Live virus neutralization titers against delta and omicron variant strains, before and 28 days after boost vaccination by booster vaccine groups In each group, ten samples were selected from each age group (18–60 years, 61 years and older). Lines connect values from the same participant. The dotted line shows the lower limit of the assay. Values below the limit were substituted with a titer of 10. Participants with antibody titers above the lower limit are considered seropositive and are shown as percentages. The midlines of the boxes show medians and the outer bounds of the boxes show IQRs. Error bars extend to the last data point within 1·5 × the IQR above or below the 75th or 25th percentile. See appendix (p 14) for summary statistics.Live virus neutralization titers against delta and omicron variant strains, before and 28 days after boost vaccination by booster vaccine groups In each group, ten samples were selected from each age group (18–60 years, 61 years and older). Lines connect values from the same participant. The dotted line shows the lower limit of the assay. Values below the limit were substituted with a titer of 10. Participants with antibody titers above the lower limit are considered seropositive and are shown as percentages. The midlines of the boxes show medians and the outer bounds of the boxes show IQRs. Error bars extend to the last data point within 1·5 × the IQR above or below the 75th or 25th percentile. See appendix (p 14) for summary statistics. Ad26=Ad.26.COV2-S (n=20). BNT=BNT162b2 (n=20). ChAd=ChAdOx1 nCoV-19 (n=20). CV=CoronaVac (n=20). FRNT50=Focus reduction neutralization test—the reciprocal dilution of serum that neutralizes 50% of the input virus.

The researchers have also demonstrated that heterologous boosting increases live virus neutralization titers against both Delta (B.1.617.2) and Omicron (B.1.1.529) SARS-CoV-2 variants of concern. There were five serious adverse events among 1240 volunteers.

"The global priority remains first and second doses but this study provides important options for policymakers in the many countries where inactivated vaccines, like CoronaVac, have been used", emphasized Professor Sir Andrew Pollard, Director of the Oxford Vaccine Group and lead of the study in the press release from the University of Oxford.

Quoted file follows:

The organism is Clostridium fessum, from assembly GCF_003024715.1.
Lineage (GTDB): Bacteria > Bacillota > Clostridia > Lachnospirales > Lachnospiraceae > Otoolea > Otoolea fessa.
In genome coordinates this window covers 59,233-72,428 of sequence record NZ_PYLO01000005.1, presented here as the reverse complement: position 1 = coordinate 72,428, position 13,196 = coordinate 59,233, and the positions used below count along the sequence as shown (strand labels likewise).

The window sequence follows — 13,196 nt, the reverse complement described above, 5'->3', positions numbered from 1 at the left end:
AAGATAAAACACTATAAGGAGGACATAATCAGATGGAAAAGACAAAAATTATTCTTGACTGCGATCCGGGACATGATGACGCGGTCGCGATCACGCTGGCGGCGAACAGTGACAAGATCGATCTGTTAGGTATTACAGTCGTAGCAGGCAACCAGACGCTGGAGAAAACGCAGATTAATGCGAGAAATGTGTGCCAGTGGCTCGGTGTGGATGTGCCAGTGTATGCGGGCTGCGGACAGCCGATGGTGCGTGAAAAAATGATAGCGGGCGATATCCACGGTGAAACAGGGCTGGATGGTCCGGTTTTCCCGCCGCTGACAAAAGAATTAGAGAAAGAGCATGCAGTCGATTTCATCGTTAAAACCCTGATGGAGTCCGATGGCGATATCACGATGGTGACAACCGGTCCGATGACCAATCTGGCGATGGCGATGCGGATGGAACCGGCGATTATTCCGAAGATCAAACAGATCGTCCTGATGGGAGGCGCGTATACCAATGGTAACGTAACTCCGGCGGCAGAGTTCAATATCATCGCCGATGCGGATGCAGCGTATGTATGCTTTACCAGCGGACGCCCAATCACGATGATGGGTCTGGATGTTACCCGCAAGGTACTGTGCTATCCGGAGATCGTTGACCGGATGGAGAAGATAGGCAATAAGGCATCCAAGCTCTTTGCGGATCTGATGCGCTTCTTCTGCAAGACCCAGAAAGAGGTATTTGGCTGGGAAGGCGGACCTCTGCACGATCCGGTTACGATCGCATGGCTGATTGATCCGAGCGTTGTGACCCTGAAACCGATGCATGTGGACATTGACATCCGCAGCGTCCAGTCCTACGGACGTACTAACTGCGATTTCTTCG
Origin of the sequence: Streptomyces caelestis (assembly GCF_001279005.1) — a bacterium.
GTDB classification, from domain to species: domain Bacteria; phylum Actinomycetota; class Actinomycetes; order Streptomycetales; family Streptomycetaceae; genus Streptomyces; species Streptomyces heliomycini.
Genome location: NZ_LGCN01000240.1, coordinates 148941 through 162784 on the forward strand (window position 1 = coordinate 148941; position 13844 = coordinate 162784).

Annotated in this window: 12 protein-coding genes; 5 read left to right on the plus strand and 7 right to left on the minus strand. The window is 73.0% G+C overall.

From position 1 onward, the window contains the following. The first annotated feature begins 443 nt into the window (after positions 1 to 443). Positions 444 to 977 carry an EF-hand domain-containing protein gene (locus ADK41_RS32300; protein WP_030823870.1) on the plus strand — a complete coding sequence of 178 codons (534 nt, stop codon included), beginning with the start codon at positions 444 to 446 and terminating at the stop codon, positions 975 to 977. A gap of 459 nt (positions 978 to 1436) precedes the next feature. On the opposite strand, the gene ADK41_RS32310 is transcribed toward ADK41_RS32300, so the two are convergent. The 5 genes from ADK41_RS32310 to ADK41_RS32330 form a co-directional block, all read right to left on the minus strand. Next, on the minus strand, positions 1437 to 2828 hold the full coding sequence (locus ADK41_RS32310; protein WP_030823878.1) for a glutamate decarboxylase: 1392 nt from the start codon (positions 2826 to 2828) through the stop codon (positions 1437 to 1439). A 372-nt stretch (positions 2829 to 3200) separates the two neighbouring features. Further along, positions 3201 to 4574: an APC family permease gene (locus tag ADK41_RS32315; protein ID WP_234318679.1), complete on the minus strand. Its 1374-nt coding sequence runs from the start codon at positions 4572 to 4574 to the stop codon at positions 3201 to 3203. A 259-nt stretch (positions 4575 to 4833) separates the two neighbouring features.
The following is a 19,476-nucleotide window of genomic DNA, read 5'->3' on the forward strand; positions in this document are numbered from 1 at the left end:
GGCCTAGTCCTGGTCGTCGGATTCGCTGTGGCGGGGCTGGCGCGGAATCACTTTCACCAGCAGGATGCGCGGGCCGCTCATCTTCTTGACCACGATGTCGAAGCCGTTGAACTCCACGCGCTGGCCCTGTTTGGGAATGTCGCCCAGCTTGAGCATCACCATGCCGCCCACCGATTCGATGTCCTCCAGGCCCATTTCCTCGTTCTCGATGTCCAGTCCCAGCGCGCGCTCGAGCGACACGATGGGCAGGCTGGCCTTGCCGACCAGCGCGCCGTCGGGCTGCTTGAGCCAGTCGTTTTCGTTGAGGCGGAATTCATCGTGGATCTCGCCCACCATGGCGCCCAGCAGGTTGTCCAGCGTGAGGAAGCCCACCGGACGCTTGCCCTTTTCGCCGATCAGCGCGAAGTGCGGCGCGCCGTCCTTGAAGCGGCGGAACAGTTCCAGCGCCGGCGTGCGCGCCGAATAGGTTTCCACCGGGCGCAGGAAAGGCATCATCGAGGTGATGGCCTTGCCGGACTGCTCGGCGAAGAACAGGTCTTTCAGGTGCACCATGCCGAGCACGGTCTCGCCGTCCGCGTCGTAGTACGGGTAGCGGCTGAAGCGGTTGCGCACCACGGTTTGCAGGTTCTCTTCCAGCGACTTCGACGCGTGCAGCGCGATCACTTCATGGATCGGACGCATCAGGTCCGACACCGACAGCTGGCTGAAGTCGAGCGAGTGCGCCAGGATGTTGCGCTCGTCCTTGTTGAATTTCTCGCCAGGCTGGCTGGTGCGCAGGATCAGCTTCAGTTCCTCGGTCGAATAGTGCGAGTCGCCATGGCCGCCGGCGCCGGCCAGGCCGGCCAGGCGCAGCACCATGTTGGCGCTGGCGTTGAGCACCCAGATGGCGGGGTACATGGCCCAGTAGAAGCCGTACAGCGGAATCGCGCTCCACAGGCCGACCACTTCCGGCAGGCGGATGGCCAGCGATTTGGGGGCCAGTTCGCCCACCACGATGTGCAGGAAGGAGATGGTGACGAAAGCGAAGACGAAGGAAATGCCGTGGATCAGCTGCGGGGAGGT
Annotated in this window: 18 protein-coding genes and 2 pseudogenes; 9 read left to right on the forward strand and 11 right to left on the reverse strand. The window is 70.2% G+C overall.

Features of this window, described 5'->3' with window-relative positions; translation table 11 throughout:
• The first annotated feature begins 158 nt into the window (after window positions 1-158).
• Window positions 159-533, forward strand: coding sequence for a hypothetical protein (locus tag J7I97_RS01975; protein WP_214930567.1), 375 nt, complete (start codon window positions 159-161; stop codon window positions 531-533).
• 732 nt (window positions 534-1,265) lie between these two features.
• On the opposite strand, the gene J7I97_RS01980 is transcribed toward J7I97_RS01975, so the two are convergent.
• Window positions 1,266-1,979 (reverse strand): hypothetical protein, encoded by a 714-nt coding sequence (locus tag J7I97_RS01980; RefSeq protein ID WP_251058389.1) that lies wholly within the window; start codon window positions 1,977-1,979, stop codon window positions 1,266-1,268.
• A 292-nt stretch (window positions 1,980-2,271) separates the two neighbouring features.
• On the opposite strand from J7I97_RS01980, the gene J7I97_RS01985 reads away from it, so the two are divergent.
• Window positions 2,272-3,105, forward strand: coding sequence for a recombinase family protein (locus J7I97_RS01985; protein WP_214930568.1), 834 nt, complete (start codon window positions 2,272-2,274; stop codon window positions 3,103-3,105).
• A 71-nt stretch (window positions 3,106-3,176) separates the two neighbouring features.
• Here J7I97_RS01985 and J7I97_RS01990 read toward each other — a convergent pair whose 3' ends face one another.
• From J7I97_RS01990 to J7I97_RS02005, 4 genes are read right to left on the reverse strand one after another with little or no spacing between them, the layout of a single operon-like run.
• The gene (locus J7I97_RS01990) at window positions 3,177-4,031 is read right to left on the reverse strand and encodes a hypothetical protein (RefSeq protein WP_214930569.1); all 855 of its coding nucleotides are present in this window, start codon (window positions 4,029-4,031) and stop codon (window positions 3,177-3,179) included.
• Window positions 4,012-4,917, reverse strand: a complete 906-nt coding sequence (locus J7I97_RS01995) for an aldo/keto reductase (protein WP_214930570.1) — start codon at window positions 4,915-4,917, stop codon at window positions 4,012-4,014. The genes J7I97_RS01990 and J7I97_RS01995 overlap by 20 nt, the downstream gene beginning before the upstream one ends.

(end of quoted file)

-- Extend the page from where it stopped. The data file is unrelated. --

Towards optimal booster programs

Findings in this study might be particularly relevant for the older adult population. However, it is still not fully clear how long immunity will persist after a third dose, so a follow-up period at six months in this study will enable a comparison of antibody waning across the four vaccines down the line.

"The new data presented here show the extraordinary response to the third dose of coronavirus vaccines in a heterologous vaccine schedule, supporting the recommendation of the Brazilian Ministry of Health to use RNA and viral vector vaccines for Brazil's booster program," said Professor Sue Ann Costa Clemens CBE of the Oxford Vaccine Group, and lead of the study in Brazil.

"These data will also guide other low- and middle-income countries in setting up the most optimal and affordable booster programs", she adds.

As new variants of concern may potentially emerge as the pandemic progresses, mixed vaccine schedules may be a way forward on how to achieve the strongest and optimal protection against not only the infection but also severe outcomes of COVID-19.

Journal reference:
Dr. Tomislav Meštrović

Written by

Dr. Tomislav Meštrović

Dr. Tomislav Meštrović is a medical doctor (MD) with a Ph.D. in biomedical and health sciences, specialist in the field of clinical microbiology, and an Assistant Professor at Croatia's youngest university - University North. In addition to his interest in clinical, research and lecturing activities, his immense passion for medical writing and scientific communication goes back to his student days. He enjoys contributing back to the community. In his spare time, Tomislav is a movie buff and an avid traveler.